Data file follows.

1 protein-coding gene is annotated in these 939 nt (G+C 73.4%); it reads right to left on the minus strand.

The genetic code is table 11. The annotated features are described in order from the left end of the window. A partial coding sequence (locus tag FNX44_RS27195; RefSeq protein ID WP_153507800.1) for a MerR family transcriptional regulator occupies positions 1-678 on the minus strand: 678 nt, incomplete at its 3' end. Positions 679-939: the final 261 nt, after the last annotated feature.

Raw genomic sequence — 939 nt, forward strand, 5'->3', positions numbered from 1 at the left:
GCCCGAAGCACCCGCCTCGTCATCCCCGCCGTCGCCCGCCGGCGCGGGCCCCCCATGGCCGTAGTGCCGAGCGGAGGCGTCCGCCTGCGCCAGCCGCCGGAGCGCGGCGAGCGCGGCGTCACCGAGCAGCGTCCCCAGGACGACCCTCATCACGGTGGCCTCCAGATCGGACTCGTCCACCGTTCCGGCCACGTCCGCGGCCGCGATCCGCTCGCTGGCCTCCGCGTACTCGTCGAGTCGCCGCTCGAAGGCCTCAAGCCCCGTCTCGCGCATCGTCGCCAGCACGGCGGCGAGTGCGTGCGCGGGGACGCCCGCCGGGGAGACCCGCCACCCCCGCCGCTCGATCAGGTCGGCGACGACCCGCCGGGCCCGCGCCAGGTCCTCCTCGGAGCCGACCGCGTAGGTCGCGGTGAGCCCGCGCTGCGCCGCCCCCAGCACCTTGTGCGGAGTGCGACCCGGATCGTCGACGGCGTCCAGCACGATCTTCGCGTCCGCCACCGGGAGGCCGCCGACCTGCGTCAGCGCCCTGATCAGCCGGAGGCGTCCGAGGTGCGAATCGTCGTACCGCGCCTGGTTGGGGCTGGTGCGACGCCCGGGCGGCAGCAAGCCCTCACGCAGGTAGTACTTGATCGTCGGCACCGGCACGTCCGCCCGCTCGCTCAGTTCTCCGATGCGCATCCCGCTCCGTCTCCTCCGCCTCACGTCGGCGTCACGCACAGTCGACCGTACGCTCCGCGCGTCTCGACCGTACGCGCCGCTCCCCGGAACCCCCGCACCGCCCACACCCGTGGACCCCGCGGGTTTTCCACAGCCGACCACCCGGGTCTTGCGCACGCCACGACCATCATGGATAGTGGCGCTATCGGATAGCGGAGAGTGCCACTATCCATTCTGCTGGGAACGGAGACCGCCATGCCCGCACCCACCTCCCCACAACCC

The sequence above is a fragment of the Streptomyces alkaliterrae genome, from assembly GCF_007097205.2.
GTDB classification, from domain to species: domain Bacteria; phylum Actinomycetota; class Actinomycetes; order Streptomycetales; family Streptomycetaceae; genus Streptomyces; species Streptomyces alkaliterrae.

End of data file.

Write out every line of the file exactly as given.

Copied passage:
1 protein-coding gene is annotated in these 939 nt (G+C 73.4%); it reads right to left on the minus strand.

The genetic code is table 11. The annotated features are described in order from the left end of the window. A partial coding sequence (locus tag FNX44_RS27195; RefSeq protein ID WP_153507800.1) for a MerR family transcriptional regulator occupies positions 1-678 on the minus strand: 678 nt, incomplete at its 3' end. Positions 679-939: the final 261 nt, after the last annotated feature.

Raw genomic sequence — 939 nt, forward strand, 5'->3', positions numbered from 1 at the left:
GCCCGAAGCACCCGCCTCGTCATCCCCGCCGTCGCCCGCCGGCGCGGGCCCCCCATGGCCGTAGTGCCGAGCGGAGGCGTCCGCCTGCGCCAGCCGCCGGAGCGCGGCGAGCGCGGCGTCACCGAGCAGCGTCCCCAGGACGACCCTCATCACGGTGGCCTCCAGATCGGACTCGTCCACCGTTCCGGCCACGTCCGCGGCCGCGATCCGCTCGCTGGCCTCCGCGTACTCGTCGAGTCGCCGCTCGAAGGCCTCAAGCCCCGTCTCGCGCATCGTCGCCAGCACGGCGGCGAGTGCGTGCGCGGGGACGCCCGCCGGGGAGACCCGCCACCCCCGCCGCTCGATCAGGTCGGCGACGACCCGCCGGGCCCGCGCCAGGTCCTCCTCGGAGCCGACCGCGTAGGTCGCGGTGAGCCCGCGCTGCGCCGCCCCCAGCACCTTGTGCGGAGTGCGACCCGGATCGTCGACGGCGTCCAGCACGATCTTCGCGTCCGCCACCGGGAGGCCGCCGACCTGCGTCAGCGCCCTGATCAGCCGGAGGCGTCCGAGGTGCGAATCGTCGTACCGCGCCTGGTTGGGGCTGGTGCGACGCCCGGGCGGCAGCAAGCCCTCACGCAGGTAGTACTTGATCGTCGGCACCGGCACGTCCGCCCGCTCGCTCAGTTCTCCGATGCGCATCCCGCTCCGTCTCCTCCGCCTCACGTCGGCGTCACGCACAGTCGACCGTACGCTCCGCGCGTCTCGACCGTACGCGCCGCTCCCCGGAACCCCCGCACCGCCCACACCCGTGGACCCCGCGGGTTTTCCACAGCCGACCACCCGGGTCTTGCGCACGCCACGACCATCATGGATAGTGGCGCTATCGGATAGCGGAGAGTGCCACTATCCATTCTGCTGGGAACGGAGACCGCCATGCCCGCACCCACCTCCCCACAACCC

The sequence above is a fragment of the Streptomyces alkaliterrae genome, from assembly GCF_007097205.2.
GTDB classification, from domain to species: domain Bacteria; phylum Actinomycetota; class Actinomycetes; order Streptomycetales; family Streptomycetaceae; genus Streptomyces; species Streptomyces alkaliterrae.